Rita Akhundova isn’t entirely sure why, but she would like nothing more than to change your mind about China – hopefully for the better.
“I just feel very good when people have a bad impression of China and then I show them another side and they go, ‘Oh my god, it’s amazing!’ I don’t know how to explain it – I just like the feeling.”
Moving to Guangzhou from Moscow two years ago to work as a fashion buyer, 28-year-old Akhundova spends her free time scanning Instagram, the web and even satellite maps to discover unfinished construction sites or unusual architecture to serve as backdrops for her photographs.
Fittingly named ‘Another China,’ her project strives to enlighten viewers who might otherwise see the country merely as a place of tea, the Great Wall and pagodas.
“I want to show it like a movie or like from another reality,” she tells us one afternoon in her home neighborhood of Taojin. “My goal is to show common or ordinary places in a very unique way, maybe in interesting sunlight or with a strange action, like sleeping in a blanket.”
By the latter, Akhundova is referring to a photo of her lying beneath a white comforter on a beam suspended high above Xiancun, an urban village in downtown Guangzhou. The image, which took four separate attempts to get right, is one of the few Akhundova didn’t take herself, explaining it was a difficult idea that required help from a friend (@jason_x1n).
Photo by @jason_x1n
Most days, however, Akhundova is her own photographer, capturing surreal self-portraits using only an iPhone SE, small tripod and Bluetooth-connected remote control.
“Maybe now it’s a strange concept, but I think in the future it will be normal for everyone to take photos with iPhones instead of cameras,” she says. “It doesn’t matter what you use, the most important thing is good light and your vision.”
Akhundova doesn’t look for one specific element when selecting a scene. Instead, she’s fascinated by any unusual stages of buildings or cities in China, be it a completely bare, just-finished art museum in Shenzhen or an abandoned French restaurant in Guangzhou. This December, she plans to explore a new opera house in Harbin designed by Zaha Hadid, where the snowy landscape “should be really from another planet.”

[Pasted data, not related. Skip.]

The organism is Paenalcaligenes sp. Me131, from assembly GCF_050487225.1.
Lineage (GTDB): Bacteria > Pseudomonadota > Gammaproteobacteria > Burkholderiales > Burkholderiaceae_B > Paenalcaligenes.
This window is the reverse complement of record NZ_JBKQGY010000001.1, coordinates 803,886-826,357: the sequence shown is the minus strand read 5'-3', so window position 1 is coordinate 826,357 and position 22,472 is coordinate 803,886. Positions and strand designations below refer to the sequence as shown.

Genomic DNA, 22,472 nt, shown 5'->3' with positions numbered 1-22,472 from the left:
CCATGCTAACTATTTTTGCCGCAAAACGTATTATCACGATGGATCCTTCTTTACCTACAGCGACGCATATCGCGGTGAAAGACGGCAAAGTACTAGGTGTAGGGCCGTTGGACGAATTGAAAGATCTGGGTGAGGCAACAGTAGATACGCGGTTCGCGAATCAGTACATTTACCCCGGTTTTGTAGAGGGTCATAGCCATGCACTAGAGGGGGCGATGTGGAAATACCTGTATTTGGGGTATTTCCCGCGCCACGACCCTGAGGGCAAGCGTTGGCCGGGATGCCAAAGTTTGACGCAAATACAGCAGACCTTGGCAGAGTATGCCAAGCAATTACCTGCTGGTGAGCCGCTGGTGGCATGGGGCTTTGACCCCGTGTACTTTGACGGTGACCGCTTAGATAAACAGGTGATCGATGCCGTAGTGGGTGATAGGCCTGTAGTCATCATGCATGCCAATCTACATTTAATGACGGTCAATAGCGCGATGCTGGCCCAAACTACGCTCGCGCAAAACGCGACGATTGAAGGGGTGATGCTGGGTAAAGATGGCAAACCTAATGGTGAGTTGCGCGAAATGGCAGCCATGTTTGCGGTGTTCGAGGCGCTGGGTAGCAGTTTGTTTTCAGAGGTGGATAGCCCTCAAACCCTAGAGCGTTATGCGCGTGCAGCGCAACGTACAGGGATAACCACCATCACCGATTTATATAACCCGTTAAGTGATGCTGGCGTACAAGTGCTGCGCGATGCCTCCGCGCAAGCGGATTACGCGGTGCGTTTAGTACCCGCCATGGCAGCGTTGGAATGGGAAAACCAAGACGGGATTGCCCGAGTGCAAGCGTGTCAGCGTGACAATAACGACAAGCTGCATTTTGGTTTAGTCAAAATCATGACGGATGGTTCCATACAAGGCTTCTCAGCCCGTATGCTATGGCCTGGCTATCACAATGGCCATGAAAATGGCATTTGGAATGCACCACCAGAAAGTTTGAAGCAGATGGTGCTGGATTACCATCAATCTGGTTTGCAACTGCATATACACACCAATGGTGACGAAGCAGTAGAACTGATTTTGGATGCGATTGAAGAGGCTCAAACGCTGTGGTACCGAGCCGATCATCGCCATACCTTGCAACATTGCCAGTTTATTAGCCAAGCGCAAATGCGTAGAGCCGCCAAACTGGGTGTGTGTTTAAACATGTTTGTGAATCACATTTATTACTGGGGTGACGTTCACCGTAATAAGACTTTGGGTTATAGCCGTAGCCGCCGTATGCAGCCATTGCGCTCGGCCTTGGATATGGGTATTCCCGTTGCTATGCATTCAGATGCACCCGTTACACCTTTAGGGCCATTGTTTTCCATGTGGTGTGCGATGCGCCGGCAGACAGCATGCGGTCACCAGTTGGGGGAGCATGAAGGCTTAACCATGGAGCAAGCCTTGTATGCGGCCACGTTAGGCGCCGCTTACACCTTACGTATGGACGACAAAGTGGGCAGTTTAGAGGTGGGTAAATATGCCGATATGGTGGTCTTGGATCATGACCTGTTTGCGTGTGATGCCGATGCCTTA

Though Akhundova poses in nearly all of her photos, her face is never fully exposed, adding another layer of intrigue to her dreamlike, Monument Valley-esque compositions. As for why she only wears dresses, Akhundova admits that’s all she owns (“I have no jeans or shorts in my wardrobe”).
Some of her shots have taken her right to the edge, tiptoeing barefoot – for better balance – on towering skyscrapers. “I’m not crazy,” she laughs. “If I’m not sure [about safety], I just won’t go to a place. But I’m not afraid of heights.”
Joking that her mom is her biggest fan, Akhundova says she’s fortunate to have received so much support, including from the “huge family” of fellow urban explorers she’s met on Instagram.
An exhibition of her work, to be held in either Guangzhou or Moscow in the near future, will aim to showcase Akhundova’s blossoming hobby in a more impressive way than simply hanging printed photographs on a wall.
“I want to participate in projects that inspire people and communicate with different people,” she says. “Because then you expand your mind and you see how the world is amazing.”
Photo by @ucchow
To see more of Akhundova’s work, visit her Instagram feed @_moonmilk.
[Cover image via @ucchow]